Friday, 17 September 2010

MRCP revision battle 14.1: Schistosomiasis

Its a very random bag today, with our first adventure in the world of infectious diseases, some clotting-based battles in the arena of haematology then a tricyclic overdose to round it all off!

MRCP revision battle 14.1: Schistosomiasis
MRCP revision battle 14.2: The clotting cascade
MRCP revision battle 14.3: Factor V Leiden
MRCP revision battle 14.4: Thrombocytopenia
MRCP revision battle 14.5: ITP
MRCP revision battle 14.6: TCA overdose

MRCP revision battle 14.1: Schistosomiasis

Warning... this is a revision topic likely to make you itch...

Schistosomiasis is a parasitic disease caused by flukes (=trematodes.)   It is generally carried by snail vectors that release cercariae (= parasitic lavae)

The first sign of infection may be 'swimmers itch'.  The MRCP exam may give a history of a patient who has been on holiday to Asia/Africa/South America and has been swimming in a river and is now itchy with a rash.  In part 2 there may also be a picture like the one below:

The rash tends of appear within hours of infection and disappear within a week.

The classical presentation of acute schistosomiasis itself occurs roughly 2 weeks after infection with:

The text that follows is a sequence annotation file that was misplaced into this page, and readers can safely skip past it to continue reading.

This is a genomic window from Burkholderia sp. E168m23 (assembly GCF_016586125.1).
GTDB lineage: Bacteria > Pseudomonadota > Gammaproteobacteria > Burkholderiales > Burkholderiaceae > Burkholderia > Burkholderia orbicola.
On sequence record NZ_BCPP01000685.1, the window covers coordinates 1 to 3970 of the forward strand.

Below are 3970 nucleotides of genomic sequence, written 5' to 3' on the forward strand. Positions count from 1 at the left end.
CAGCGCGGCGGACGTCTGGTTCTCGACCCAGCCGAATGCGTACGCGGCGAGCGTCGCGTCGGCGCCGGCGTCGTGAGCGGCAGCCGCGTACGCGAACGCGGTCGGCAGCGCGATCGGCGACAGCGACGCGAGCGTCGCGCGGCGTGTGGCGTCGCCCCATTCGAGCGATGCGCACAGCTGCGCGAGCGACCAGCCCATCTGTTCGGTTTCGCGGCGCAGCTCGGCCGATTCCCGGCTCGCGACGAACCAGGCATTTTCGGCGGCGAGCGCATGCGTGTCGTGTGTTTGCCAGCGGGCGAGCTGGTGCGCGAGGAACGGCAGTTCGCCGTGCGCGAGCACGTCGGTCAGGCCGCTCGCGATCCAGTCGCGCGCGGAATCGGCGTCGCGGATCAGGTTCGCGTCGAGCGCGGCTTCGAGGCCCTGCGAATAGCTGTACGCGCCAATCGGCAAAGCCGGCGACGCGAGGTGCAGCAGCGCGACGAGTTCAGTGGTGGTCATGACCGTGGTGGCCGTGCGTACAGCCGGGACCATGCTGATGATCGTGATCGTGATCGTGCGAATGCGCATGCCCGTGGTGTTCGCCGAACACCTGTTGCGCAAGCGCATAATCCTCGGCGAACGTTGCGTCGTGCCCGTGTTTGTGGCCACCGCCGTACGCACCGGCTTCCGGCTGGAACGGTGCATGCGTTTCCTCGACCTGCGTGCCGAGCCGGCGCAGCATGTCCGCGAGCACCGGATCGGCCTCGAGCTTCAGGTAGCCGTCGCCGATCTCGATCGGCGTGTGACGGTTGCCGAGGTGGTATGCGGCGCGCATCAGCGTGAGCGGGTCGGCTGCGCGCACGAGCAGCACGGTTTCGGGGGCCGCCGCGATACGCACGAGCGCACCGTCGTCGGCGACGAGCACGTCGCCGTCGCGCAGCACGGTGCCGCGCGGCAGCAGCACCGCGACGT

• fever
  • urticaria
  • diarrhoea
  • abdominal pain
  • cough
  • hepatosplenomegaly
This acute version of schistosomiasis is known as Katayama Fever

The treatment is praziquantel.

If schistosomiasis is not recognised and treated it can become a chronic granulomatous disease (granulomas form around the schistosomiasis eggs).  Which parts of the body are affected depends on the type.  For the purposes of MRCP the following associations are worth learning:
  • s.mansoni - liver disease, transverse myelitis
  • s.japonicum - liver disease
  • s.haematobium - urinary tract/bladder disease (haematuria)
    • --> increased risk of squamous cell carcinoma of bladder

The most practical way of diagnosing is by looking for eggs in stool/urine.

It goes without saying that any question with an eosinophillia in the blood results of someone who has been travelling should raise the possibility of this as a diagnosis.

Now on to the less exotic world of haematology and a recap of the clotting cascade!